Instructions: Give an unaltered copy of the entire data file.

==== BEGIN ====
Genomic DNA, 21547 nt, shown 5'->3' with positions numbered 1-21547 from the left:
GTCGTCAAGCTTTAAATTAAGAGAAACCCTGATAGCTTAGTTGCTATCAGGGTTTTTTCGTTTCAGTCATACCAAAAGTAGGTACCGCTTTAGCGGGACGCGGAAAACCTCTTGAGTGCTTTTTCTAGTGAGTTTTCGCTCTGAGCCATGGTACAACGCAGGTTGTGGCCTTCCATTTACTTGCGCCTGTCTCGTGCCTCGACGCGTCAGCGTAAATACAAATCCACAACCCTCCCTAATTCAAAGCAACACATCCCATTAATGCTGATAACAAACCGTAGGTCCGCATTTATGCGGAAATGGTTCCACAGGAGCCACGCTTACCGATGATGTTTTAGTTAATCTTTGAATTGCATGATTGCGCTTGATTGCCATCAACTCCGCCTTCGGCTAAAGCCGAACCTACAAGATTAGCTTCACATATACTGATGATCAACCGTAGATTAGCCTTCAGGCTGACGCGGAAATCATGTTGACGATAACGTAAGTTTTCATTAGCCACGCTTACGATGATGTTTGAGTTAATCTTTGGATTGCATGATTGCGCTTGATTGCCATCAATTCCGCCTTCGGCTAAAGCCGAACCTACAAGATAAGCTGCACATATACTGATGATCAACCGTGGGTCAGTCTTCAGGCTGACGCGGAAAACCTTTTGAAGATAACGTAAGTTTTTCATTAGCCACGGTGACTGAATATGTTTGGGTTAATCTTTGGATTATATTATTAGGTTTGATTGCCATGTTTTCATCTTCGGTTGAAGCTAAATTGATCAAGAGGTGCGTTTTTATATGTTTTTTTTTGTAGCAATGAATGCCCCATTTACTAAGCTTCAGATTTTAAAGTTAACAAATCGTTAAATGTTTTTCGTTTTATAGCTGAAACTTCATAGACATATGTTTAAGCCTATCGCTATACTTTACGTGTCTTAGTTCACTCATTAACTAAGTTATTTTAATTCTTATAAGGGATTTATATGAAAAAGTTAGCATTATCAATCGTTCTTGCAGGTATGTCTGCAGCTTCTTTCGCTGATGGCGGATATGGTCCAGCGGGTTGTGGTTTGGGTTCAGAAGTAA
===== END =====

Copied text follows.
Genomic DNA, 21547 nt, shown 5'->3' with positions numbered 1-21547 from the left:
GTCGTCAAGCTTTAAATTAAGAGAAACCCTGATAGCTTAGTTGCTATCAGGGTTTTTTCGTTTCAGTCATACCAAAAGTAGGTACCGCTTTAGCGGGACGCGGAAAACCTCTTGAGTGCTTTTTCTAGTGAGTTTTCGCTCTGAGCCATGGTACAACGCAGGTTGTGGCCTTCCATTTACTTGCGCCTGTCTCGTGCCTCGACGCGTCAGCGTAAATACAAATCCACAACCCTCCCTAATTCAAAGCAACACATCCCATTAATGCTGATAACAAACCGTAGGTCCGCATTTATGCGGAAATGGTTCCACAGGAGCCACGCTTACCGATGATGTTTTAGTTAATCTTTGAATTGCATGATTGCGCTTGATTGCCATCAACTCCGCCTTCGGCTAAAGCCGAACCTACAAGATTAGCTTCACATATACTGATGATCAACCGTAGATTAGCCTTCAGGCTGACGCGGAAATCATGTTGACGATAACGTAAGTTTTCATTAGCCACGCTTACGATGATGTTTGAGTTAATCTTTGGATTGCATGATTGCGCTTGATTGCCATCAATTCCGCCTTCGGCTAAAGCCGAACCTACAAGATAAGCTGCACATATACTGATGATCAACCGTGGGTCAGTCTTCAGGCTGACGCGGAAAACCTTTTGAAGATAACGTAAGTTTTTCATTAGCCACGGTGACTGAATATGTTTGGGTTAATCTTTGGATTATATTATTAGGTTTGATTGCCATGTTTTCATCTTCGGTTGAAGCTAAATTGATCAAGAGGTGCGTTTTTATATGTTTTTTTTTGTAGCAATGAATGCCCCATTTACTAAGCTTCAGATTTTAAAGTTAACAAATCGTTAAATGTTTTTCGTTTTATAGCTGAAACTTCATAGACATATGTTTAAGCCTATCGCTATACTTTACGTGTCTTAGTTCACTCATTAACTAAGTTATTTTAATTCTTATAAGGGATTTATATGAAAAAGTTAGCATTATCAATCGTTCTTGCAGGTATGTCTGCAGCTTCTTTCGCTGATGGCGGATATGGTCCAGCGGGTTGTGGTTTGGGTTCAGAAGTAA